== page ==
Skip to main content

Jim Harbaugh says he's done chasing NFL jobs

If Harbaugh's tenure was a sports movie, it'd have ended with him vanquishing Ohio State and riding off to the NFL. In reality, the 58-year-old settles in for the long haul and a fascinating fourth act.

Jim Harbaugh is a Wolverine for life. For real, and for good. 

The former Wolverine quarterback and current Wolverine head coach pursued the Minnesota Vikings head coach with an enthusiasm unknown to mankind, scratching the itch that persisted ever since his San Francisco 49ers came five yards shy of winning Super Bowl XLVII. 

“There was a tugging at me that I was once that close to a Super Bowl and I didn’t get it. Some NFL jobs came open. I was contacted by the (Minnesota) Vikings.

“For better or for worse, it was something I wanted to explore. I went in thinking, ‘I’m gonna have 100 percent conviction on this, and if they (Minnesota) have 100 percent conviction on this, then it’s something I’m gonna do," he told Mitch Albom of the Detroit Free Press.

While many assumed the job was Harbaugh's to lose -- one Michigan outlet reported Harbaugh started saying his goodbyes before his interview/coronation on Wednesday in Minneapolis -- that assumption was not shared within the Vikings facility.

As The Athletic reported, Rams offensive coordinator Kevin O'Connell aced his interview.

Also working against Harbaugh: the club had just come off eight friction-filled years under Mike Zimmer. Did they really want to dive right back in for more with Harbaugh? 

New GM hire Kwesi Adofo-Mensah worked with Harbaugh in San Francisco, a sign the club wouldn't be scared off by Harbaugh's reputation, given Adofo-Mensah had a front row seat for his final years by the Bay. And Harbaugh's success in San Francisco is undeniable. His .690 winning percentage is the highest in NFL history. 

But, on a personal level, the idea of going to work for Harbaugh day-in, day-out immediately coming off the Zimmer years, just seemed like a big hill to climb. There's a reason why the Rule of the Opposite exists in coaching hires. It's gravity.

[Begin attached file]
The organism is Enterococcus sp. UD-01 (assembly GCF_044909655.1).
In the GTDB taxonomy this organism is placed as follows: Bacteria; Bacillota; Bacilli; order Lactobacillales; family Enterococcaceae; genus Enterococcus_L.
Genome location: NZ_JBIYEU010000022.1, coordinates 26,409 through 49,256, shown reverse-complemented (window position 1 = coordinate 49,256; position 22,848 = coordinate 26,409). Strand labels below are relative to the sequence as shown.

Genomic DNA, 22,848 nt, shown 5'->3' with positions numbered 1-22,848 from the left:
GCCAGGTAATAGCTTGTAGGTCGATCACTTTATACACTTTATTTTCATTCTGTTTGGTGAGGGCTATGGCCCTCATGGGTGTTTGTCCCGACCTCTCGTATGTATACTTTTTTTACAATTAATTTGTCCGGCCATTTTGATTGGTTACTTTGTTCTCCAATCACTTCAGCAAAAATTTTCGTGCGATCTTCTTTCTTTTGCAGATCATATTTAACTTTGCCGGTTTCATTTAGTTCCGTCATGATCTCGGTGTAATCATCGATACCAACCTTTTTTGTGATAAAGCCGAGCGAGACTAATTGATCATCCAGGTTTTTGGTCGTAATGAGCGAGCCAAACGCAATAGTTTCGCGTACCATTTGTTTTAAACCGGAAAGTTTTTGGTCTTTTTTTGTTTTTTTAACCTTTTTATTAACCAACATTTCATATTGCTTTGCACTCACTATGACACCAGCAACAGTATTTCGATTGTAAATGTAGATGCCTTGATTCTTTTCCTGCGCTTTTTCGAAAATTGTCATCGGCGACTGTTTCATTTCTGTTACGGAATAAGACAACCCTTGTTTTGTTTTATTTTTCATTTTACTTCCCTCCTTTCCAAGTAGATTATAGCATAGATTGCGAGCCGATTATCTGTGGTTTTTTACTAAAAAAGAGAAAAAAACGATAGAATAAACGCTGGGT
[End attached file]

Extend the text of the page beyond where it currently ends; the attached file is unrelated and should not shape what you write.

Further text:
From The Athletic:

Sometime around 3 p.m., for reasons that are not exactly clear, things started to take a left turn. The tenor started to change, and if there was any momentum at Harbaugh’s back as he tried to secure the job, it disappeared.

By dinnertime on Wednesday, Harbaugh was on the phone with AD Warde Manuel, making sure he was still welcome back in Ann Arbor.

“I called Warde and I asked him if he wanted me to be the head coach. And he said, ‘Yes, 100 percent.’ And I said, OK then. That’s what I want to do.'

“And I told him, ‘Warde, this will not be a reoccurring theme every year. This was a one time thing," Harbaugh told the Free Press.

And now the 58-year-old Harbaugh settles in for a fascinating fourth act in Ann Arbor.

First, there was the climb. Harbaugh rode in looking to break any norm and hurt any feeling he could find. Michigan exceeded expectations in his 2015 debut, then came within one win in Columbus of upending the Big Ten power structure, reaching the Big Ten Championship and likely heading to the College Football Playoff.

Michigan's 62-39 blowout loss in 2018 led to the second act, when it was fair, appropriate and obvious to act if Harbaugh really could get Michigan to the top of the mountain. That culminated with 2020's 2-4 bottom-out, when it seemed Harbaugh might very well lose his job. In the end, he returned with a cut-in-half salary, a revamped staff, and a humbled persona.

That led to the third act, the 2021 season, when the protagonist overcame the odds and vanquished certain defeat to slay the scarlet dragon. If Harbaugh's tenure was a sports movie, the climax would've been the picturesque 42-27 mauling of Ohio State in the snow at the Big House. The Big Ten Championship blowout of Iowa would've come just before the credits, with the final shot of Harbaugh hoisting the conference championship trophy as maize and blue confetti fell all around him, and the Georgia loss relegated to postscript text on a black screen. 

But real life is not a movie, and so now Harbaugh will settle in for an eighth season at Michigan. He'll have to overcome losing star defensive coordinator Mike Macdonald to the Baltimore Ravens as well as the burden of expectations. Ohio State will be back, stronger and angrier than ever. Michigan State isn't going anywhere, either. Was 2021 the exception or the new rule? 

We're about to find out.